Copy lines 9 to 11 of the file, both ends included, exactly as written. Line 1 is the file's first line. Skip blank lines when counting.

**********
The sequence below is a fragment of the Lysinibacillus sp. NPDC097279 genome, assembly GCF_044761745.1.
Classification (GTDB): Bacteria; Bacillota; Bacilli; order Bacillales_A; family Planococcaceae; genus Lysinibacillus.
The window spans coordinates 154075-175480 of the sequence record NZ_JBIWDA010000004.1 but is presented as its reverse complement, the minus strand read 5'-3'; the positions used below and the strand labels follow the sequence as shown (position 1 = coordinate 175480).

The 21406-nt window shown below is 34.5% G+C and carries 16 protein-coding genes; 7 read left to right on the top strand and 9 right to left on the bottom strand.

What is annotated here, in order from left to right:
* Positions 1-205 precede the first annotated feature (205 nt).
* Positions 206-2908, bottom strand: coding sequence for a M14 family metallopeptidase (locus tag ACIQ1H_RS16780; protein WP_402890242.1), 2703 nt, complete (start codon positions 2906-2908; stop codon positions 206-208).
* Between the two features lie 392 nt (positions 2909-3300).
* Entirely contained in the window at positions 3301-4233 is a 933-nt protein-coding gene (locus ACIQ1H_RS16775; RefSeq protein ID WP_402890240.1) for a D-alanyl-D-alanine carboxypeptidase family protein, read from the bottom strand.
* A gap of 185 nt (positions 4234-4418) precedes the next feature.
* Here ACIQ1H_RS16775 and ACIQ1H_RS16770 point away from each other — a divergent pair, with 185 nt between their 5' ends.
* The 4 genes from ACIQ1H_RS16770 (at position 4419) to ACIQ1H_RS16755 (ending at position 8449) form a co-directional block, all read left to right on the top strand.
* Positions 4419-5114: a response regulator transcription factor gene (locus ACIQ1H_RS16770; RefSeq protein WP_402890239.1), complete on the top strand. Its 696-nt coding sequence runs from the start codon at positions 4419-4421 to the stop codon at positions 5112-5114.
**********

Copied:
* Entirely contained in the window at positions 3301-4233 is a 933-nt protein-coding gene (locus ACIQ1H_RS16775; RefSeq protein ID WP_402890240.1) for a D-alanyl-D-alanine carboxypeptidase family protein, read from the bottom strand.
* A gap of 185 nt (positions 4234-4418) precedes the next feature.
* Here ACIQ1H_RS16775 and ACIQ1H_RS16770 point away from each other — a divergent pair, with 185 nt between their 5' ends.